Stone Age axemen used "complicated thinking", say archaeologists using brain scanning
The craftspeople who made Stone Age hand axes would have required far greater skill than their predecessors needed to create the oldest known tools, according to archaeologists who have concluded that prehistoric practitioners were more than “ape-men banging rocks together”.
© Norfolk Museums and Archaeology Service
Recreating Lower Palaeolithic tools by teaching a group to strike stones, researchers examined brain activity during knapping, which was once carried out by skilled prehistoric people using pieces of bone, antler or stone.
Magnetic Resonance Imaging showed that the process is “complicated” and “nuanced”, says Dietrich Stout, the experimental archaeologist who led the project
Belgian archaeologists discover 4,400-year-old statue of Egyptian pharaoh
A team of Belgian archaeologists unearthed a rare statue dating back over 4,400 years, Egyptian news site Mada Masr reported Tuesday. The statue of Pharaoh Sahure who was the ruler of the ancient Egyptian Kingdom's Fifth Dynasty, was found in the southern Egyptian governorate of Aswan and dates back to between 2487-2475 BC.
Archaeologists Dig Deep At George Washington’s Boyhood Home
When many people think of Washington’s home, they think of Mt. Vernon in Alexandria. But that’s only where he lived lived later in life. Our nation’s first president spent most of his childhood at Ferry Farm in Fredericksburg, Virginia.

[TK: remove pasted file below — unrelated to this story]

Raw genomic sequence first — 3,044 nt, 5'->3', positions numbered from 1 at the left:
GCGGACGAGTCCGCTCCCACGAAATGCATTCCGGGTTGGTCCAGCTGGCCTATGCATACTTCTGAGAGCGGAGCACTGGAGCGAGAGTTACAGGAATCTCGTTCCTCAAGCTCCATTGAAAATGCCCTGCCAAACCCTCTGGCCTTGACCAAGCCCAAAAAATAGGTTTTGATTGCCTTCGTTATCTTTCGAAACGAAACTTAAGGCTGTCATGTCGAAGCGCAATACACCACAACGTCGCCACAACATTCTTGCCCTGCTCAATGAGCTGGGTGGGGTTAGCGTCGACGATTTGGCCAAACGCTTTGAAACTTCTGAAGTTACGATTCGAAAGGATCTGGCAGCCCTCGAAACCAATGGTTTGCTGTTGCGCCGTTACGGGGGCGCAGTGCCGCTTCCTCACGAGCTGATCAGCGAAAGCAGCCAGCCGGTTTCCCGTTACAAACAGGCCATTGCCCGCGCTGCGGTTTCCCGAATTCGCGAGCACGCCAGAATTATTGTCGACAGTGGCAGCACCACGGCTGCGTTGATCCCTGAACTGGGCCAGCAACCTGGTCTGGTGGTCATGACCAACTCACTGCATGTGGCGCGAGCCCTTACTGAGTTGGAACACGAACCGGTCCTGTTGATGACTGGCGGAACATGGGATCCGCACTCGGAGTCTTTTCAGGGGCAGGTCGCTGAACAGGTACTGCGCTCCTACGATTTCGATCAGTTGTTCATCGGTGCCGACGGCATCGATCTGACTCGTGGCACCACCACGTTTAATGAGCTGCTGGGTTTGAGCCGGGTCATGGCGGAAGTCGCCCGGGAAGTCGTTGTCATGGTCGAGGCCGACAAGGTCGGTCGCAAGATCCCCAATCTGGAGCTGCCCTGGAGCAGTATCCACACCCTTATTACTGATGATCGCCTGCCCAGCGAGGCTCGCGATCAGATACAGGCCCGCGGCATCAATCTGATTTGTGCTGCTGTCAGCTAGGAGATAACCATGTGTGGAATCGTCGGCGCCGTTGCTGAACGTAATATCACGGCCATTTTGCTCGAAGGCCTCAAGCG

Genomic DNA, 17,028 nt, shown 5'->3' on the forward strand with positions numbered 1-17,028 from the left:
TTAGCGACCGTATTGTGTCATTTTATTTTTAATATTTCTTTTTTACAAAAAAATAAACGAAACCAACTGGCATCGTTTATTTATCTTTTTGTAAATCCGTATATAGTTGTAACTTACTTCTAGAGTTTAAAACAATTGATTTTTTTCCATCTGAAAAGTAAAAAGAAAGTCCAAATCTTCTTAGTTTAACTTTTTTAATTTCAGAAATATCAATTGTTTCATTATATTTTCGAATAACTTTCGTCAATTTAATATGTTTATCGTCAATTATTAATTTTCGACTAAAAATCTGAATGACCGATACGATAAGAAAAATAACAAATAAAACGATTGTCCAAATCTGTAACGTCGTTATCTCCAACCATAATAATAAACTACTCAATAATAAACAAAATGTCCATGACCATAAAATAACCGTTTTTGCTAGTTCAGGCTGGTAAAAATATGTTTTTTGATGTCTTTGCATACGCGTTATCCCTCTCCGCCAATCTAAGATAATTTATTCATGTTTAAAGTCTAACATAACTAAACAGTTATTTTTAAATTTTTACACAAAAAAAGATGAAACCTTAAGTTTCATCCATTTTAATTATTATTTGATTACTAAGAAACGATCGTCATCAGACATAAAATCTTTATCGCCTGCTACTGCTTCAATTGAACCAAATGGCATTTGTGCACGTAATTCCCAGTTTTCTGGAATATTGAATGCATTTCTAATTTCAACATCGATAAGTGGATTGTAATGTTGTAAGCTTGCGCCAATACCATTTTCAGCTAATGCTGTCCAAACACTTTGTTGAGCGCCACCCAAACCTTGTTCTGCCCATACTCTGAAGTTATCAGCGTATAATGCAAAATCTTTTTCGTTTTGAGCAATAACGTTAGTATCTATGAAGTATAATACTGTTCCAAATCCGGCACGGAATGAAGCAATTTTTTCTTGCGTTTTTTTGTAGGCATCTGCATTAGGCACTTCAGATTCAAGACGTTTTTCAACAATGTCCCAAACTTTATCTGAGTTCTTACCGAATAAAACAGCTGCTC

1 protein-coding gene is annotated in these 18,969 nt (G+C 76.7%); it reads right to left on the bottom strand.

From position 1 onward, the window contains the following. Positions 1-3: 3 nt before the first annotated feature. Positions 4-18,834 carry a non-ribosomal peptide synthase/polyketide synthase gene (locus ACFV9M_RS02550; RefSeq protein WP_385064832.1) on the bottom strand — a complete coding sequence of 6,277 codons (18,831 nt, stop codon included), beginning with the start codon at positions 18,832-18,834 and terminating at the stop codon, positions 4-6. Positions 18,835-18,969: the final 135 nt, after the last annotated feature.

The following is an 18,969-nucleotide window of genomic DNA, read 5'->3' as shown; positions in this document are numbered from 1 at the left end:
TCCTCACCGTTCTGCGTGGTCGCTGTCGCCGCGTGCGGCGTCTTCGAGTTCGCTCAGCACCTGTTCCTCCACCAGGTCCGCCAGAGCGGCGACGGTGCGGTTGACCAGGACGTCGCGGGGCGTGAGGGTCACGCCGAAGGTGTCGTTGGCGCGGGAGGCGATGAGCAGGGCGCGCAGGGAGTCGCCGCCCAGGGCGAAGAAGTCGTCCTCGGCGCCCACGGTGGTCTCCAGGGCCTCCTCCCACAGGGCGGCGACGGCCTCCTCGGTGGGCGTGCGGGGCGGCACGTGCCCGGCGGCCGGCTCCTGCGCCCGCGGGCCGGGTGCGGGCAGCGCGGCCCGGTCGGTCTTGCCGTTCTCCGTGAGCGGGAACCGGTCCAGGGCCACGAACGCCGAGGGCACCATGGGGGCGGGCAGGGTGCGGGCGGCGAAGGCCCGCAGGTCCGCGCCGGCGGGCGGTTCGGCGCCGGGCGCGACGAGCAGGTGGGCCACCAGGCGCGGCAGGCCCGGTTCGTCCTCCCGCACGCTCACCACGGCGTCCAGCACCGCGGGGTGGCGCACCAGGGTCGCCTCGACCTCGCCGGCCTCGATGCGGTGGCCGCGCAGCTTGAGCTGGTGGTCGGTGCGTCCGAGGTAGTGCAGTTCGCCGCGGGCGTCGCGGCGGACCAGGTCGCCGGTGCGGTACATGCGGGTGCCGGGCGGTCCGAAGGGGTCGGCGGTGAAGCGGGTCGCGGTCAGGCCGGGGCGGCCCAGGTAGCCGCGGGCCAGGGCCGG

Archaeologists Find Ancient Maya City With a Modern Grid Layout
|Timothy Pugh / Queens College|
It was in use between roughly 600 B.C. and 300 B.C., a time when the first cities were being constructed in the area. No other city from the Maya world was planned using this grid design, researchers say.
Archaeologists find ancient skeleton of a man buried with a shield in England
Archaeologists have unearthed the ancient remains of a man buried with a shield in England, which is characteristic of an Iron Age burial belonging to the Arras culture, a civilization that existed in what is now Yorkshire and is known for its impressive burials and grave goods.
Archaeologists Use Digital Technology to Excavate Famous Burial Pit Guarded by Terracotta Warriors
Chinese archaeologists excavating the legendary burial pit of the country's first emperor in the ancient capital of Xi'an are using a digital scanning device to examine the mausoleum where thousands of terracotta warriors stand guard.
Archaeologists Reconstruct Jamestown Church Where Pocahontas Got Married
Instead of digging up remains, archaeologists in Jamestown, Virginia are working on a reconstruction project in bringing back the church believed to be the place where Pocahontas got married. Five years ago, the discovery of Jamestown colony footprint was discovered, and now archaeologists are rebuilding the structure that witnessed the wedding of John Rolfe, a tobacco planter, and Pocahontas, daughter of a Native American chief, in 1614.
Archaeologists Excavate Waterloo Battlefield
Soldiers recovering from post-traumatic stress disorder have joined a ground-breaking archaeological project at the site of the Battle of Waterloo. British Army veterans and serving soldiers, some wounded in recent campaigns, are working alongside archaeologists to unearth the history of the Battle of Waterloo 200 years on.
Old Kingdom Statue Base Unearthed in Upper Egypt
The statue base was carved from fine-grained sandstone. The complete statue would have depicted King Sahure seated on a throne. There are only two known statues of King Sahure—one of them is at the Metropolitan Museum in New York, and the other is at the Egyptian Museum in Tahrir. For another recent Egyptological discovery, see "18th-Dynasty Tomb Discovered in Luxor."